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UK gin exports worth a record £474m

The UK exported £474 million worth of gin in 2016, smashing last year’s record with the Wine and Spirits Trade Association (WSTA) estimating that exports will hit the £500 million mark before the end of 2017.

The latest HMRC figures show £474 million worth of British gin was sold abroad in 2016 – up 12%, worth £53 million more than the previous year – with 139 countries now bulk buying British gin.

Since 2012, the value of British gin exports have increased by 32%, adding the equivalent value of £227m in just five years, while volume sales have also risen by 36%. In total, 44 new distilleries opened in 2016, with 100 new licences issued in the last two years.

However despite the category’s success, the spirits industry is still unfairly penalised by excessive duties, says the WSTA, which is calling for a 2% decrease on duty paid on spirits ahead of the Budget next month.

Currently, the duty paid on an average 70cl bottle of spirits at 40% is £7.75, meaning that 76% of the cost of the average priced bottle of spirits in shops and supermarkets is taken up by duty and VAT.

This compares to Spain – who receive 45% of EU exports of British gin – and who pay just £2.69 in excise duty for a bottle, says the WSTA. While the USA accounts for 59% of non-EU exports of British gin, by volume, but they pay less than half in duty than the Brits at £3.71.

Last spring excise on spirits was frozen, following a cut of 2% in 2015 – only the fourth time in the last century that duty on Scotch has been cut – and a freeze and a scrapping of the alcohol duty escalator in 2014. Following the cut in spirits duty in the 2015 budget, spirits duty income increased on the previous year by £125m (+4.1%) from April 2015 to March 2016 inclusive, with the WSTA arguing that a further cut this year would serve to boost spirits revenues even further.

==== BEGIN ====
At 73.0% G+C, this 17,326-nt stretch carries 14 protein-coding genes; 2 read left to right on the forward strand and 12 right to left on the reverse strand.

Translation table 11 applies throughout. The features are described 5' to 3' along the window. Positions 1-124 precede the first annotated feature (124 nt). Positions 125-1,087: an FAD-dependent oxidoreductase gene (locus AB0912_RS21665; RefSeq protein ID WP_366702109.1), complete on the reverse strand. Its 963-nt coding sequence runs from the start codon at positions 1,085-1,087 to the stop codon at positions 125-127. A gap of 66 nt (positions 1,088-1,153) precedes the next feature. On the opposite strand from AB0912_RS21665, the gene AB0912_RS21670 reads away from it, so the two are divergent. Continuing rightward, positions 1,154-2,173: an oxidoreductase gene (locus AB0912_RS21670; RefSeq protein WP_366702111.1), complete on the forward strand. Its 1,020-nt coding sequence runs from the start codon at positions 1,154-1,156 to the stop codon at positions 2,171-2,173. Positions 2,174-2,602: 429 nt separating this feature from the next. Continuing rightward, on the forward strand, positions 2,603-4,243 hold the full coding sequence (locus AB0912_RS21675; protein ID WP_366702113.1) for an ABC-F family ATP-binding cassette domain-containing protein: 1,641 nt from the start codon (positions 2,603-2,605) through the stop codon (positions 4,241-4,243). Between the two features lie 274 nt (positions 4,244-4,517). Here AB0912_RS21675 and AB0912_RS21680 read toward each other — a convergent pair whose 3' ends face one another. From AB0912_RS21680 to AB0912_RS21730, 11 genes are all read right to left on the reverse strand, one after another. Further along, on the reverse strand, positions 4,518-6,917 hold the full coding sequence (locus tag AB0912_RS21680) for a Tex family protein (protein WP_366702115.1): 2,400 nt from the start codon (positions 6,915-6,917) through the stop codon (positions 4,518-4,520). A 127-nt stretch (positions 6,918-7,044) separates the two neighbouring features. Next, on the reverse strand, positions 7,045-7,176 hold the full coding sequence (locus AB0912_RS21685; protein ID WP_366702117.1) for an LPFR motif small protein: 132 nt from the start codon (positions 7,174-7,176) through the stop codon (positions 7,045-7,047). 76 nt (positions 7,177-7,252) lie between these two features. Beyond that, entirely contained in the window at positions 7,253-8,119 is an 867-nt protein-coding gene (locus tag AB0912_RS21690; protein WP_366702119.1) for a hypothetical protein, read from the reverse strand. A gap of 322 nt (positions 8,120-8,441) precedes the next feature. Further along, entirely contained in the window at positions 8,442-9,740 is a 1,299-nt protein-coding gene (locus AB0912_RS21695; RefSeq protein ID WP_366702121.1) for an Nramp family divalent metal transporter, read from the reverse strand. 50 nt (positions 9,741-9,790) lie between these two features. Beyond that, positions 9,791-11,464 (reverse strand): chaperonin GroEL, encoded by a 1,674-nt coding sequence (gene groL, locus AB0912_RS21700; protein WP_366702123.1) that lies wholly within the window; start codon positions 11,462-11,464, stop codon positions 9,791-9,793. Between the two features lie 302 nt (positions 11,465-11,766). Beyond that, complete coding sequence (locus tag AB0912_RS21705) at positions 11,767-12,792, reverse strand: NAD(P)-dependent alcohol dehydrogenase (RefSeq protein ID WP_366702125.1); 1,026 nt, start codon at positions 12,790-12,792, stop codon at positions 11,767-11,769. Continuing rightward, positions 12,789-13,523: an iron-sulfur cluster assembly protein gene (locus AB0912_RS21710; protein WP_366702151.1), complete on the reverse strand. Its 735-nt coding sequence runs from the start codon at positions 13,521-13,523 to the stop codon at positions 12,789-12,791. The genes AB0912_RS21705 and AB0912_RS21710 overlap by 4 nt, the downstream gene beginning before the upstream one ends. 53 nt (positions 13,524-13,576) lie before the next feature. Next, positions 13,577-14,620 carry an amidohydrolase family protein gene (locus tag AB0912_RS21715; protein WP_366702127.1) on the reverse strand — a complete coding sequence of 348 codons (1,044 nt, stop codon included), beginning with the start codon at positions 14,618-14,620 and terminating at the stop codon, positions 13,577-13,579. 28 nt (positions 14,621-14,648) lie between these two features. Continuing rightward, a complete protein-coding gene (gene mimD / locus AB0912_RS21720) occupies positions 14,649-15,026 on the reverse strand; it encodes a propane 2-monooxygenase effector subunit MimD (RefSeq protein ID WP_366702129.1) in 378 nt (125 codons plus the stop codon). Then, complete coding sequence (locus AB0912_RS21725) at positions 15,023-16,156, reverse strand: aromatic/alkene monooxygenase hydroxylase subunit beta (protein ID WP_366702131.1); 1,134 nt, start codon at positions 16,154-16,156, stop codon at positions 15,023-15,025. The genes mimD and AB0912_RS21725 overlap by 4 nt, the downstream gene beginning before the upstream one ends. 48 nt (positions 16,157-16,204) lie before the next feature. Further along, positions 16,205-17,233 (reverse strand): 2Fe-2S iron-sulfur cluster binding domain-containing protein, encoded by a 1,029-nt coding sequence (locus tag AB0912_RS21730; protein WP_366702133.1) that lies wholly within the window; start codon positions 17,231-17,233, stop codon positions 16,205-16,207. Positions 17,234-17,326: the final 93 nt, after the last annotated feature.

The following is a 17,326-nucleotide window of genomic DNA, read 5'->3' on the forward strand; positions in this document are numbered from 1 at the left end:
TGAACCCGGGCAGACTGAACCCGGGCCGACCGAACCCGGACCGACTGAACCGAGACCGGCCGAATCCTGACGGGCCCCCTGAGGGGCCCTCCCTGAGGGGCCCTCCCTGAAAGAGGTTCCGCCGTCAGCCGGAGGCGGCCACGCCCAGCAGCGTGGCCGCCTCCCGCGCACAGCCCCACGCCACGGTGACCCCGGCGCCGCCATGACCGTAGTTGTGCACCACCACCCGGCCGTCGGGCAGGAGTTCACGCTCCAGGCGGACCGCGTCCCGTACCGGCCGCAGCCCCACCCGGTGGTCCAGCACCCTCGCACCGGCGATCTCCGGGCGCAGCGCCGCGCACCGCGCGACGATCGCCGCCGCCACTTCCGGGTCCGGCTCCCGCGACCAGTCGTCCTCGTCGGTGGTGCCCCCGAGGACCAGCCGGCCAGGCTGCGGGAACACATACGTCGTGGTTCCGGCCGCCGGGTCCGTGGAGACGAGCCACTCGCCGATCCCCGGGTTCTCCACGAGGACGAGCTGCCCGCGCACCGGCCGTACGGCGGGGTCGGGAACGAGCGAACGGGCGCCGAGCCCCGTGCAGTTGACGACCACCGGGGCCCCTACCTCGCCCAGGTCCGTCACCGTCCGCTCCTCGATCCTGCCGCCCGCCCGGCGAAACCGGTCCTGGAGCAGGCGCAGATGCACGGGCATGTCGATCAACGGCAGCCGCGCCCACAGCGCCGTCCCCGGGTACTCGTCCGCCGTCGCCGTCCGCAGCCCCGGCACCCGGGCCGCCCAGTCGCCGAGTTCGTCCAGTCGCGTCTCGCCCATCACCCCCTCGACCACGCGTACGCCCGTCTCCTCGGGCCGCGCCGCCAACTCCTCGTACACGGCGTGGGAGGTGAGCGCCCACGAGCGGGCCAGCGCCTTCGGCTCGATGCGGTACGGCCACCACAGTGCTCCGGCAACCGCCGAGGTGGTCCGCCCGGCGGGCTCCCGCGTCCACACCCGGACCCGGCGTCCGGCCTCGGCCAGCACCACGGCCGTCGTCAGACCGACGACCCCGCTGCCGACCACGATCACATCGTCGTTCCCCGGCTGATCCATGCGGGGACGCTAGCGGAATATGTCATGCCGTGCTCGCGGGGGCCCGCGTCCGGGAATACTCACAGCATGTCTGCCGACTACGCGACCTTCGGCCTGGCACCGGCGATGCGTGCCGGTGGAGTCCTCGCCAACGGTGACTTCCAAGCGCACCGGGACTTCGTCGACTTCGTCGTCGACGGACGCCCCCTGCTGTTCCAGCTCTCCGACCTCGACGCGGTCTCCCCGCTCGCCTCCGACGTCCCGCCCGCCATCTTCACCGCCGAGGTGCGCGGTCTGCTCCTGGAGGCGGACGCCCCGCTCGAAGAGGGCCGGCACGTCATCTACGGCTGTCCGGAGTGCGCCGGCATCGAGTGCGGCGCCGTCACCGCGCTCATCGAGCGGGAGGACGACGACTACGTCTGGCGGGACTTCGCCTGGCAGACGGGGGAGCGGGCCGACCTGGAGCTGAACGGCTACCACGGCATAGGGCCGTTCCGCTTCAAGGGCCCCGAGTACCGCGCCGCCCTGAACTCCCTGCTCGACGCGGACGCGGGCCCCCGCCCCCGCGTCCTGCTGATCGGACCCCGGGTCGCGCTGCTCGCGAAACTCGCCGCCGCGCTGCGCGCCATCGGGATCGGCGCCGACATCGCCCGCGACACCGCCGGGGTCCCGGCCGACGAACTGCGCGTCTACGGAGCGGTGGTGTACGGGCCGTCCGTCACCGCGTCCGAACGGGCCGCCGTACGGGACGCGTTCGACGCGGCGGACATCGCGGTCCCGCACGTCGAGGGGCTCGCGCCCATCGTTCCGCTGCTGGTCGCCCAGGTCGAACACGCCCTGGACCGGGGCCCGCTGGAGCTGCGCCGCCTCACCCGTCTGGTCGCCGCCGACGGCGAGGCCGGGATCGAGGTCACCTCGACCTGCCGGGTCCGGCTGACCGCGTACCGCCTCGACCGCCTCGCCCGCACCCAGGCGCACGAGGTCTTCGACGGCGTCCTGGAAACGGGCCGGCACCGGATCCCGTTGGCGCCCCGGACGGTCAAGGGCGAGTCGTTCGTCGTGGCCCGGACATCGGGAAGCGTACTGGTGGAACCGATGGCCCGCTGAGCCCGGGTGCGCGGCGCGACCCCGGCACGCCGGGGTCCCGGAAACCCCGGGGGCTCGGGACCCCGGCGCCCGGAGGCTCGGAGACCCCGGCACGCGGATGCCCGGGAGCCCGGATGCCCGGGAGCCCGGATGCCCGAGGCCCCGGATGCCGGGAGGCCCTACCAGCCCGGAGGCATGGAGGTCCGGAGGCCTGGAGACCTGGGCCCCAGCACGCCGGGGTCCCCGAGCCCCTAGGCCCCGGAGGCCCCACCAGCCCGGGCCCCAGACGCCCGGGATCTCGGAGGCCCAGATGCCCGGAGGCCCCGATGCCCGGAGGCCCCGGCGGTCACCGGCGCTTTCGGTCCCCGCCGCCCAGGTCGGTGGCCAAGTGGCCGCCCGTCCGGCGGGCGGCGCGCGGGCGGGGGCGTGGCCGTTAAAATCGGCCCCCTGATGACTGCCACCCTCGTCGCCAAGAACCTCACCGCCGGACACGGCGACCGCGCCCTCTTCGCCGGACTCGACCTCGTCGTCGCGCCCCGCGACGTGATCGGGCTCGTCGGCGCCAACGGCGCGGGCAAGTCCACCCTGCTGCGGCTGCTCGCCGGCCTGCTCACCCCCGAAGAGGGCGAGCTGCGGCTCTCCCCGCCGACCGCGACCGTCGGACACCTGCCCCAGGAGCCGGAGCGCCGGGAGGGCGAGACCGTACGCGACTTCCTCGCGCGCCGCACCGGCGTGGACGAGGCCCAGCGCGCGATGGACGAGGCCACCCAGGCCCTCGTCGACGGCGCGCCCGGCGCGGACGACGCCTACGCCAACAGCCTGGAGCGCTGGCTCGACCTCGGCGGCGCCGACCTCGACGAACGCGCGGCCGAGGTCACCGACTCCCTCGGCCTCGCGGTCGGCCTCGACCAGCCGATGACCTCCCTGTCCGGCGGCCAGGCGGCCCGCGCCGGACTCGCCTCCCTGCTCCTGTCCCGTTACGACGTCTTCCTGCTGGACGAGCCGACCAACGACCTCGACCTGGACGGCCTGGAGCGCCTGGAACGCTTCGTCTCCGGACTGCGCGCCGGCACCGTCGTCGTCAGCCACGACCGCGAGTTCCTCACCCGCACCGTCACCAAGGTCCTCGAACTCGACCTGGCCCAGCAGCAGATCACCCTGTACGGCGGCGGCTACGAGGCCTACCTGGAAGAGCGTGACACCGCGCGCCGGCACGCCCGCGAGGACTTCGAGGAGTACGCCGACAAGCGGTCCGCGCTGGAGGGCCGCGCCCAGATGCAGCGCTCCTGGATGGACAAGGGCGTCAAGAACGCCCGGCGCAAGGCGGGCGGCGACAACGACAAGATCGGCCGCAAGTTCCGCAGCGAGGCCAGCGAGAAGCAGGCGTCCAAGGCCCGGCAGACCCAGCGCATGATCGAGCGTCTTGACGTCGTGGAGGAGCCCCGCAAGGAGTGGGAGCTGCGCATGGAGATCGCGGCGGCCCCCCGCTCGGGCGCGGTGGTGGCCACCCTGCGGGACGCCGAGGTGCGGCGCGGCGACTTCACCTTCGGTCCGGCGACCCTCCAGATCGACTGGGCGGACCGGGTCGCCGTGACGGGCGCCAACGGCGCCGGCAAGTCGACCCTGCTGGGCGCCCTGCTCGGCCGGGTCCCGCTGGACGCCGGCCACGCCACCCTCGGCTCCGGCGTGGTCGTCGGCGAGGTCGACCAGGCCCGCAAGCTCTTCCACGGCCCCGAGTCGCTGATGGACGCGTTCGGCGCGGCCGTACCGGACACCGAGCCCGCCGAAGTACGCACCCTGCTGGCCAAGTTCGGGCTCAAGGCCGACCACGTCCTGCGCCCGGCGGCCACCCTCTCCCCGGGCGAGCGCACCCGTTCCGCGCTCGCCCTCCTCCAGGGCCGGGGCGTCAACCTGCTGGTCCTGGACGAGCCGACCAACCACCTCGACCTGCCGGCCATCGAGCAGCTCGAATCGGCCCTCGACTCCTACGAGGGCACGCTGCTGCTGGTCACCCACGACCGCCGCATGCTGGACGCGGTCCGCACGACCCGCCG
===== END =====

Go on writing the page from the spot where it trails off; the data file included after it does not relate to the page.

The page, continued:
“Britain is by far the biggest exporter of spirits in the world,” said WSTA chief executive, Miles Beale. “We want the Government to get behind British business by supporting its spirit industry to help it reach its potential. The UK has the 4th highest excise duty rate on spirits in the EU, making British gin’s achievement more impressive.

“A modest 2% duty cut is a winning tonic that would boost the UK drinks industry, its employees and consumers as well as generating additional revenue to help public finances.”

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